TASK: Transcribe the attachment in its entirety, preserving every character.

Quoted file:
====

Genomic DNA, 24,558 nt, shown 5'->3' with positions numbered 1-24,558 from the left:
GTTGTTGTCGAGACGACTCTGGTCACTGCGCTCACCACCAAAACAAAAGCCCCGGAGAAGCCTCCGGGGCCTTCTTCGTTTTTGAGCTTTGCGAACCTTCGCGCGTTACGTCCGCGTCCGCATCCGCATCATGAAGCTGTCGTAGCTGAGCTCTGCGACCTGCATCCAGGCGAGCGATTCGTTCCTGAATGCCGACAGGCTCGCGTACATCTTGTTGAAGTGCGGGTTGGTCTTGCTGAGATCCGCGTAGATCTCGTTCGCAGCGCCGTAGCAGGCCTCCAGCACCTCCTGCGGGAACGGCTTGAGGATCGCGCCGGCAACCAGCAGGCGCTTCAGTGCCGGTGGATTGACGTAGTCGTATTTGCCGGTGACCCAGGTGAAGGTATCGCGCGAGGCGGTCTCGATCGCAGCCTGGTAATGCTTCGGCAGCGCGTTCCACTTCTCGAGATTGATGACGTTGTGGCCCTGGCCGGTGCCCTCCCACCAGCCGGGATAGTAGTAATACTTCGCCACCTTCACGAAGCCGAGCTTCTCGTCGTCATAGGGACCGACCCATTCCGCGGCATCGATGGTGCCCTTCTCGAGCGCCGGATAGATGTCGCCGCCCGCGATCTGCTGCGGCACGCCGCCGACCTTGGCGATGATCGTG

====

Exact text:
Genomic DNA, 24,558 nt, shown 5'->3' with positions numbered 1-24,558 from the left:
GTTGTTGTCGAGACGACTCTGGTCACTGCGCTCACCACCAAAACAAAAGCCCCGGAGAAGCCTCCGGGGCCTTCTTCGTTTTTGAGCTTTGCGAACCTTCGCGCGTTACGTCCGCGTCCGCATCCGCATCATGAAGCTGTCGTAGCTGAGCTCTGCGACCTGCATCCAGGCGAGCGATTCGTTCCTGAATGCCGACAGGCTCGCGTACATCTTGTTGAAGTGCGGGTTGGTCTTGCTGAGATCCGCGTAGATCTCGTTCGCAGCGCCGTAGCAGGCCTCCAGCACCTCCTGCGGGAACGGCTTGAGGATCGCGCCGGCAACCAGCAGGCGCTTCAGTGCCGGTGGATTGACGTAGTCGTATTTGCCGGTGACCCAGGTGAAGGTATCGCGCGAGGCGGTCTCGATCGCAGCCTGGTAATGCTTCGGCAGCGCGTTCCACTTCTCGAGATTGATGACGTTGTGGCCCTGGCCGGTGCCCTCCCACCAGCCGGGATAGTAGTAATACTTCGCCACCTTCACGAAGCCGAGCTTCTCGTCGTCATAGGGACCGACCCATTCCGCGGCATCGATGGTGCCCTTCTCGAGCGCCGGATAGATGTCGCCGCCCGCGATCTGCTGCGGCACGCCGCCGACCTTGGCGATGATCGTG